Since there is no single standard for what a JSON response should look like, some servers use arbitrary patterns for their JSON keys. For example, you might encounter service that uses keys that look like this: USER_ID. In that case, you can specify a custom key encoding- or decoding strategy.

Let's take a look at a slightly modified version of the JSON you saw earlier:

{
  "ID": 10,
  "FULL_NAME": "Donny Wals",
  "IS_REGISTERED": false,
  "EMAIL_ADDRESS": "[email protected]"
}

Since these keys all follow a nice and clear pattern, we can specify a custom strategy to convert our keys to lowercase, and then convert from snake case to camel case. Here's what that would look like:

do {
  let decoder = JSONDecoder()

  // assign a custom strategy
  decoder.keyDecodingStrategy = .custom({ keys in
    return FromUppercasedKey(codingKey: keys.first!)
  })

  let user = try decoder.decode(User.self, from: uppercasedJson)
  print(user)
} catch {
  print(error)
}

The closure that's passed to the custom decoding strategy takes an array of keys, and it's expected to return a single key. We're only interested in a single key so I'm grabbing the first key here, and I use it to create an instance of FromUppercasedKey. This object is a struct that I defined myself, and it conforms to CodingKey which means I can return it from my custom key decoder.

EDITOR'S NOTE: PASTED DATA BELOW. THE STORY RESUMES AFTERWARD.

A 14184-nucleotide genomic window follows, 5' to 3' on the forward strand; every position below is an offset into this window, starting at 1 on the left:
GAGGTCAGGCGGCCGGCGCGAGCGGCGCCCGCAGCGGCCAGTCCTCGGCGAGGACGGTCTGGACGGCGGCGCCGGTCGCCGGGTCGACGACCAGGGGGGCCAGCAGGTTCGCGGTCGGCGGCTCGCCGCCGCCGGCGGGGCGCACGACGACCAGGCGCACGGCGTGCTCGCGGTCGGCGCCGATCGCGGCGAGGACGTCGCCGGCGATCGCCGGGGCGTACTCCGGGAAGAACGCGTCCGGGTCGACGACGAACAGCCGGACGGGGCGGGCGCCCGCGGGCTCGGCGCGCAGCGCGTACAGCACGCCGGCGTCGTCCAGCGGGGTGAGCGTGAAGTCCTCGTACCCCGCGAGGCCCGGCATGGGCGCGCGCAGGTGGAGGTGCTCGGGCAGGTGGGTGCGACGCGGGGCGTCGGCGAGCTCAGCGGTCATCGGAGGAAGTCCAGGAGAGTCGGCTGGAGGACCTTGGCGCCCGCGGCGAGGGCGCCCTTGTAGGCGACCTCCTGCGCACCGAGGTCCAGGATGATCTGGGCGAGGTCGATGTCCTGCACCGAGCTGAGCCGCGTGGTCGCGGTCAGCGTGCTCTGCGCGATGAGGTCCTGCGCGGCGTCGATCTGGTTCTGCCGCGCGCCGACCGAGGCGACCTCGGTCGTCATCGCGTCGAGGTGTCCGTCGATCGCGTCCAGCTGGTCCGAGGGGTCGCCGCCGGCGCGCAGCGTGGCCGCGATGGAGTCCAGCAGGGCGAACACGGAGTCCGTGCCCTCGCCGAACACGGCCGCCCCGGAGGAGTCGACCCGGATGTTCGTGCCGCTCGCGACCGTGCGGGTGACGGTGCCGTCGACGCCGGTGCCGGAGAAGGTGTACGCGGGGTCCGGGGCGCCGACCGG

Here's what that struct looks like:

struct FromUppercasedKey: CodingKey {
  var stringValue: String
  var intValue: Int?

  init?(stringValue: String) {
    self.stringValue = stringValue
    self.intValue = nil
  }

  init?(intValue: Int) {
    self.stringValue = String(intValue)
    self.intValue = intValue
  }

  // here's the interesting part
  init(codingKey: CodingKey) {
    var transformedKey = codingKey.stringValue.lowercased()
    let parts = transformedKey.split(separator: "_")
    let upperCased = parts.dropFirst().map({ part in
      return part.capitalized
    })

    self.stringValue = (parts.first ?? "") + upperCased.joined()
    self.intValue = nil
  }
}

Every CodingKey must have a stringValue and an optional intValue property, and two initializers that either take a stringValue or an intValue.

The interesting part in my custom CodingKey is init(codingKey: CodingKey).